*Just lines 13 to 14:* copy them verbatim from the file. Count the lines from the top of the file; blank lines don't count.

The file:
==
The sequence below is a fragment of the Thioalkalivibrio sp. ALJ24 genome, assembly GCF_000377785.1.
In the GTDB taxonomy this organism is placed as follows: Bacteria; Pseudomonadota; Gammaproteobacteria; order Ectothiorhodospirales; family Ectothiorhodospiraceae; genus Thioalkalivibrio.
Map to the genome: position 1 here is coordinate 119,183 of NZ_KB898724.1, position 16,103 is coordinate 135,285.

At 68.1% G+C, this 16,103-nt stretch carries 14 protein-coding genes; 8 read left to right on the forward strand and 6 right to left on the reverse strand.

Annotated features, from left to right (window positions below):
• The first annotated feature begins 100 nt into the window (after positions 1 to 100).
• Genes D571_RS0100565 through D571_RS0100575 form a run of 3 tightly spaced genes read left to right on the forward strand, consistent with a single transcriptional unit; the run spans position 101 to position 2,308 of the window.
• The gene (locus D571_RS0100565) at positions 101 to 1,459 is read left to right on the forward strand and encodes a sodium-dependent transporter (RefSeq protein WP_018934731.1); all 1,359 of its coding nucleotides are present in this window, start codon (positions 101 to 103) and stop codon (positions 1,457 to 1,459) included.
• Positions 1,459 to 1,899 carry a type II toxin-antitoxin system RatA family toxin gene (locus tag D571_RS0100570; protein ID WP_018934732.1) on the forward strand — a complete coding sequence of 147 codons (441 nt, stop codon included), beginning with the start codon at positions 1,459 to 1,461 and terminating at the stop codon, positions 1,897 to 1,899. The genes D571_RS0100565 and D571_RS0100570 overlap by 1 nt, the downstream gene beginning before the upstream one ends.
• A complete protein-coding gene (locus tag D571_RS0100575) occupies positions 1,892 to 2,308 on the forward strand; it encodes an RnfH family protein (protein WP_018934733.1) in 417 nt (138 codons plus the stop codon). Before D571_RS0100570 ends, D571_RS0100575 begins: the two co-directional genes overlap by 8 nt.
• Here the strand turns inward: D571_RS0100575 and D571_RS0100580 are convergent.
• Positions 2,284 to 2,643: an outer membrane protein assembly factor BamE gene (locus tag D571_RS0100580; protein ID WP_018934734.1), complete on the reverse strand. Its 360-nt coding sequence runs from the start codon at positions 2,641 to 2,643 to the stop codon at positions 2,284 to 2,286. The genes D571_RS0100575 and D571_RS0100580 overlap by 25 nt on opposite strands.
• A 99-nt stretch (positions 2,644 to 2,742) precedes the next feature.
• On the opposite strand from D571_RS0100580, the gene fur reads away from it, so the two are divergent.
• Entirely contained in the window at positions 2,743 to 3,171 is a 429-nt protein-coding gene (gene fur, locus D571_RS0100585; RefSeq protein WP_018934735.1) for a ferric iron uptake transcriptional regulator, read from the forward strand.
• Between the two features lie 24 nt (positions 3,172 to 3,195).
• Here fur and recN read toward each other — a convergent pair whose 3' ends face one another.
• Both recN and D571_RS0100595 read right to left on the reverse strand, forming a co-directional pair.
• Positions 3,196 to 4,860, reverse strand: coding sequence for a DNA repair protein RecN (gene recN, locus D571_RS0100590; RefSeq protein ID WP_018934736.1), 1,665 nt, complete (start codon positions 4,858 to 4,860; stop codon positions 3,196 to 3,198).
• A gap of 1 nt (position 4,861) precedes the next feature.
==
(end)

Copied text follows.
• A 99-nt stretch (positions 2,644 to 2,742) precedes the next feature.
• On the opposite strand from D571_RS0100580, the gene fur reads away from it, so the two are divergent.